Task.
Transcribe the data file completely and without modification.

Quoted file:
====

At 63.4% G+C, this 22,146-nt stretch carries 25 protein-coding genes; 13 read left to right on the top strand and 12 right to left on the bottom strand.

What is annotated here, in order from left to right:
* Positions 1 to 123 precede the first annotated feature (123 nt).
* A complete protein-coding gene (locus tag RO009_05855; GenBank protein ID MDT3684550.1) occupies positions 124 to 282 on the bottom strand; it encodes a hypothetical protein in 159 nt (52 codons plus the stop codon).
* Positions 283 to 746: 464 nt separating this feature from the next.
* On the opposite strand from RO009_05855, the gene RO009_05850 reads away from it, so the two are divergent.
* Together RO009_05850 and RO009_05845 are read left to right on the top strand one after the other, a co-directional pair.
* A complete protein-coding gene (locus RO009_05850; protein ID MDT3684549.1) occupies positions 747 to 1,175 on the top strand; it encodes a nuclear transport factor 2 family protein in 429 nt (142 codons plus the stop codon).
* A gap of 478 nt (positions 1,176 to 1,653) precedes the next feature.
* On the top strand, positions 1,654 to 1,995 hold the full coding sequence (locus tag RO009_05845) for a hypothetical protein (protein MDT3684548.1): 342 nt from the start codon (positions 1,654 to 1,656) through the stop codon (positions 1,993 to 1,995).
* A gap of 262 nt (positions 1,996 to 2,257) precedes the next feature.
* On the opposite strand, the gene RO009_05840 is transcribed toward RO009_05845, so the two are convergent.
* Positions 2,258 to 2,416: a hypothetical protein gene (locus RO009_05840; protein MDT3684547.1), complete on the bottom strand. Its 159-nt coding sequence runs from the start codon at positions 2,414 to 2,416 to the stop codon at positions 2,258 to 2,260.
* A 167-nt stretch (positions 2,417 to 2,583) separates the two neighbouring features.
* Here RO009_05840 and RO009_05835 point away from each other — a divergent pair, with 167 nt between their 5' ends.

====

At 63.4% G+C, this 22,146-nt stretch carries 25 protein-coding genes; 13 read left to right on the top strand and 12 right to left on the bottom strand.

What is annotated here, in order from left to right:
* Positions 1 to 123 precede the first annotated feature (123 nt).
* A complete protein-coding gene (locus tag RO009_05855; GenBank protein ID MDT3684550.1) occupies positions 124 to 282 on the bottom strand; it encodes a hypothetical protein in 159 nt (52 codons plus the stop codon).
* Positions 283 to 746: 464 nt separating this feature from the next.
* On the opposite strand from RO009_05855, the gene RO009_05850 reads away from it, so the two are divergent.
* Together RO009_05850 and RO009_05845 are read left to right on the top strand one after the other, a co-directional pair.
* A complete protein-coding gene (locus RO009_05850; protein ID MDT3684549.1) occupies positions 747 to 1,175 on the top strand; it encodes a nuclear transport factor 2 family protein in 429 nt (142 codons plus the stop codon).
* A gap of 478 nt (positions 1,176 to 1,653) precedes the next feature.
* On the top strand, positions 1,654 to 1,995 hold the full coding sequence (locus tag RO009_05845) for a hypothetical protein (protein MDT3684548.1): 342 nt from the start codon (positions 1,654 to 1,656) through the stop codon (positions 1,993 to 1,995).
* A gap of 262 nt (positions 1,996 to 2,257) precedes the next feature.
* On the opposite strand, the gene RO009_05840 is transcribed toward RO009_05845, so the two are convergent.
* Positions 2,258 to 2,416: a hypothetical protein gene (locus RO009_05840; protein MDT3684547.1), complete on the bottom strand. Its 159-nt coding sequence runs from the start codon at positions 2,414 to 2,416 to the stop codon at positions 2,258 to 2,260.
* A 167-nt stretch (positions 2,417 to 2,583) separates the two neighbouring features.
* Here RO009_05840 and RO009_05835 point away from each other — a divergent pair, with 167 nt between their 5' ends.